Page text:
The Daisy Chronicles, Day 18

At 03:43 in the morning I was waiting for Daisy to return home, like a parent waiting for their teenager to the first time they borrow the family car. My math wasn’t good at all. So, let’s go back and get this right. Daisy laid 8 eggs. She began hard incubation (perhaps on Day 7) but for sure on Day 8. That is 11 days. The duck eggs require 26-30 days of incubation. So, as of today, we have 15-19 days left.

Daisy is, of course, starting to drive me a little bonkers. She was so careful with the timing of her foraging trips until a couple of days ago. During that time, Daisy left the nest after sunset and took her morning break before sunrise. That guaranteed that she would miss the Ravens and the Sea Eagles. They are diurnal – daytime hunting birds. Now, she is gambling. She left for her break last evening at 15:30 – two and a half hours before sunset. She was simply lucky that those Ravens did not fly by and see her gone.

Daisy returned at 19:11:56. The beautiful glow of the setting sun makes Daisy and the nest look ‘rose gold’.

Isn’t she gorgeous?

This morning, sunrise was at 05:40. Daisy did not leave to go foraging until 05:43:21.

Daisy put considerable effort into concealing her eggs underneath that thick layer of down.

She walked around the nest several times tucking and poking.

Certain that everything was to her liking, Daisy flew off for breakfast.

You can just see her flying out of the right hand side, middle ground.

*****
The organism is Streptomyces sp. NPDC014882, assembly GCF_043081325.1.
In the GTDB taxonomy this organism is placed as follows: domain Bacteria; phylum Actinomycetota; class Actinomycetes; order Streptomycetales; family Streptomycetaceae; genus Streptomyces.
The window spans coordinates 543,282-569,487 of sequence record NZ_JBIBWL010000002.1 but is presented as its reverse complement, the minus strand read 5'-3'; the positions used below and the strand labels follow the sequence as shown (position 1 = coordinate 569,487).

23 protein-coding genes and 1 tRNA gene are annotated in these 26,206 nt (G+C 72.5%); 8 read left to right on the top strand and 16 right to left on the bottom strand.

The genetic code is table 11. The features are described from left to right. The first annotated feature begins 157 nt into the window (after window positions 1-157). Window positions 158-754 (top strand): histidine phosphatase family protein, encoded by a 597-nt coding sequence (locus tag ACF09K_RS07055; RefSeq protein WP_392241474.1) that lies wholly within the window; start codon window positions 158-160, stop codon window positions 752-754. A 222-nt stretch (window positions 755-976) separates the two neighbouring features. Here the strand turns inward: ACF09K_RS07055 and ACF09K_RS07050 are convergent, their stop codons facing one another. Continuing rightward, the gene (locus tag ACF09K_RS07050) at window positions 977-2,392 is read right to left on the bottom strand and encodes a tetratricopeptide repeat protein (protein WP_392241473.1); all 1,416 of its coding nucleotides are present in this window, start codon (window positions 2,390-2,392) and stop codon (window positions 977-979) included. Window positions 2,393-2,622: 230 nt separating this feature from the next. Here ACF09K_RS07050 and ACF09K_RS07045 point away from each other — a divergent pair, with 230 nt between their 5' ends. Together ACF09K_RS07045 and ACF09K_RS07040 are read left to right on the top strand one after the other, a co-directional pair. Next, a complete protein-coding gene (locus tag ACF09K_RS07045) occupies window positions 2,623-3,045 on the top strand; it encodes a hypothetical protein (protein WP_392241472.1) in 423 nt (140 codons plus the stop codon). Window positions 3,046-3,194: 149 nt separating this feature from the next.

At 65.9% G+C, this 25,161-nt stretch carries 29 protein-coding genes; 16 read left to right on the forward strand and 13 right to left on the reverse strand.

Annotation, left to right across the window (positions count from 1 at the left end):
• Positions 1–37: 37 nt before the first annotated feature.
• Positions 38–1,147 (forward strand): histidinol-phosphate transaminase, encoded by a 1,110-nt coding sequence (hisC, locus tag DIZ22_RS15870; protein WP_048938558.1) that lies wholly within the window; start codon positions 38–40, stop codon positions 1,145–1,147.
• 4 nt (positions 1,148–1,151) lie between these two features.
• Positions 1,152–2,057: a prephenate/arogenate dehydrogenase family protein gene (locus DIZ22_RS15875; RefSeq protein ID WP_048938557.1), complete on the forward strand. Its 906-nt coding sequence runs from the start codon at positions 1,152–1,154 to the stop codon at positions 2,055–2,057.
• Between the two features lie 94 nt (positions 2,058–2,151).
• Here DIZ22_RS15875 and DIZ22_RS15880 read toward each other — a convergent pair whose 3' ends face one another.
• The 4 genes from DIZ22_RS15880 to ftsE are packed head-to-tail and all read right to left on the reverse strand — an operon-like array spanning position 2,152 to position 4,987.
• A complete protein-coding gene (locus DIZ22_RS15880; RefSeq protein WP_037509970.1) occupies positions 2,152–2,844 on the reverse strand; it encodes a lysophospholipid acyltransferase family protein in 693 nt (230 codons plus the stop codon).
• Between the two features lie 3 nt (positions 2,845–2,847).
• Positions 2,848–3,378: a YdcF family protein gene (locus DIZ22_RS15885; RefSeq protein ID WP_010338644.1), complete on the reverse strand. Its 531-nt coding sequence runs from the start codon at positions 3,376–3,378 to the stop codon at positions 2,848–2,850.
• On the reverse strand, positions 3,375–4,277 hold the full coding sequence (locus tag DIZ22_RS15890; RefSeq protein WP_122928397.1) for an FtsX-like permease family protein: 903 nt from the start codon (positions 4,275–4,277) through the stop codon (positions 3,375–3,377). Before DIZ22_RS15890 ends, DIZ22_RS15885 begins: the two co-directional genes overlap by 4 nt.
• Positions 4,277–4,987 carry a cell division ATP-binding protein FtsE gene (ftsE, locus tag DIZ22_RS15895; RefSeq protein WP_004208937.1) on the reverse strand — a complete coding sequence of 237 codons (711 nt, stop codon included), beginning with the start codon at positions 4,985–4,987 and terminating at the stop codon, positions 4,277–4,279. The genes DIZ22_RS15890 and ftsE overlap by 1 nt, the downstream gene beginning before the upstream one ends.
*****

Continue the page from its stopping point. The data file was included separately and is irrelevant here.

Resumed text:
Seconds after Daisy left, the camera went offline. The wind is blowing at only 10 km/h and the current temperature is 21 degrees C. It will go up to 29 C today in the Sydney Olympic Forest. The time is 07:23. I hope our darling Daisy has returned or will return soon. The Ravens do tend to come in the morning.

Daisy is home! Whew!

The Rainbow Lorikeets have flown in to say good morning. They are so colourful and what a nice voice they have.

It looked like there were 7 or 8 visitors. Several seem to be curious about the Ringtail Possums hole on the right side of the nest below the top of it. There is a Lorikeet close to the entrance.

They come in a ‘migraine’ (that is what a group of Rainbow Lorikeets is called) and leave together just as quickly moving on to other areas in the forest.

Daisy looks really comfortable in that fluffy down nest.

Daisy removes some down.

It is 09:10 on the nest and for the moment, everything is fine! That is a good thing.

But at 09:31:11, Daisy raised her head from a sound sleep. Her head shot up! She is alert. Is there a predator around?

Whatever it is, is now gone and Daisy is back in her relaxed mode.

So, as of now, everything in Daisy’s world is calm. It is often very tense watching Daisy – that is because we know that anything could happen at any moment. Right now thought – everything is fine. Daisy is safe and so are her eggs. Can hour at a time.

Other Bird World News: Ferris Akel’s Tour located a large group of Sandhill Cranes and Red-breasted Mergansers. The images are quite ‘soft’ but I think you can see the beauty in the birds. The cranes flew and went to an area of water after feeding on the fields.